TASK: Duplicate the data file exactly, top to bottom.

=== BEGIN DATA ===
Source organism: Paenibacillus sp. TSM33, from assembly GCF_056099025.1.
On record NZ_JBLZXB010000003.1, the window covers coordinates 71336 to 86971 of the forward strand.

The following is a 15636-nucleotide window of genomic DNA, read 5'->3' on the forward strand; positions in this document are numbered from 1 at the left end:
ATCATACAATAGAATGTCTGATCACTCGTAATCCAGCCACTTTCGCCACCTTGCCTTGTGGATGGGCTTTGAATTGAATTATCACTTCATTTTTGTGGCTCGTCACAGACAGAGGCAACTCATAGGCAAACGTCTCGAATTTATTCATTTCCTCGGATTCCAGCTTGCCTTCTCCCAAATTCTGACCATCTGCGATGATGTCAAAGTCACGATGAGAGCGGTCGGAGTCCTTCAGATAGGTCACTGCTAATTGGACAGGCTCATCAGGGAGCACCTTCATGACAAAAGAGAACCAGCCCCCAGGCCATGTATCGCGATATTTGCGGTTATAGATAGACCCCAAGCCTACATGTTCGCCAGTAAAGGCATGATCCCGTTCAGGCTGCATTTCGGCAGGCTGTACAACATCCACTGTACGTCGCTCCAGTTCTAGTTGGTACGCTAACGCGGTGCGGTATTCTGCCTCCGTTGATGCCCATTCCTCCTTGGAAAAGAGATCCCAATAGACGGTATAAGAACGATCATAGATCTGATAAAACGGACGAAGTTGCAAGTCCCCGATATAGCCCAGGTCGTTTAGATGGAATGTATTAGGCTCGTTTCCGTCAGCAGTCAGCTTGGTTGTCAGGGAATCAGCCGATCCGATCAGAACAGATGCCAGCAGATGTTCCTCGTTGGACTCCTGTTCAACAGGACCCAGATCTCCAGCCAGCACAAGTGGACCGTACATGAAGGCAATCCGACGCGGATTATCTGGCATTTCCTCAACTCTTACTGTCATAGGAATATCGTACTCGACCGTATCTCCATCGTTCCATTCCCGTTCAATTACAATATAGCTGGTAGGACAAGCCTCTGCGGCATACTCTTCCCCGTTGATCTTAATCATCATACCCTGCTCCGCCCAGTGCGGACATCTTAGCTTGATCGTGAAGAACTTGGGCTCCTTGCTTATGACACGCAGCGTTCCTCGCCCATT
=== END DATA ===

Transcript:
Source organism: Paenibacillus sp. TSM33, from assembly GCF_056099025.1.
On record NZ_JBLZXB010000003.1, the window covers coordinates 71336 to 86971 of the forward strand.

The following is a 15636-nucleotide window of genomic DNA, read 5'->3' on the forward strand; positions in this document are numbered from 1 at the left end:
ATCATACAATAGAATGTCTGATCACTCGTAATCCAGCCACTTTCGCCACCTTGCCTTGTGGATGGGCTTTGAATTGAATTATCACTTCATTTTTGTGGCTCGTCACAGACAGAGGCAACTCATAGGCAAACGTCTCGAATTTATTCATTTCCTCGGATTCCAGCTTGCCTTCTCCCAAATTCTGACCATCTGCGATGATGTCAAAGTCACGATGAGAGCGGTCGGAGTCCTTCAGATAGGTCACTGCTAATTGGACAGGCTCATCAGGGAGCACCTTCATGACAAAAGAGAACCAGCCCCCAGGCCATGTATCGCGATATTTGCGGTTATAGATAGACCCCAAGCCTACATGTTCGCCAGTAAAGGCATGATCCCGTTCAGGCTGCATTTCGGCAGGCTGTACAACATCCACTGTACGTCGCTCCAGTTCTAGTTGGTACGCTAACGCGGTGCGGTATTCTGCCTCCGTTGATGCCCATTCCTCCTTGGAAAAGAGATCCCAATAGACGGTATAAGAACGATCATAGATCTGATAAAACGGACGAAGTTGCAAGTCCCCGATATAGCCCAGGTCGTTTAGATGGAATGTATTAGGCTCGTTTCCGTCAGCAGTCAGCTTGGTTGTCAGGGAATCAGCCGATCCGATCAGAACAGATGCCAGCAGATGTTCCTCGTTGGACTCCTGTTCAACAGGACCCAGATCTCCAGCCAGCACAAGTGGACCGTACATGAAGGCAATCCGACGCGGATTATCTGGCATTTCCTCAACTCTTACTGTCATAGGAATATCGTACTCGACCGTATCTCCATCGTTCCATTCCCGTTCAATTACAATATAGCTGGTAGGACAAGCCTCTGCGGCATACTCTTCCCCGTTGATCTTAATCATCATACCCTGCTCCGCCCAGTGCGGACATCTTAGCTTGATCGTGAAGAACTTGGGCTCCTTGCTTATGACACGCAGCGTTCCTCGCCCATT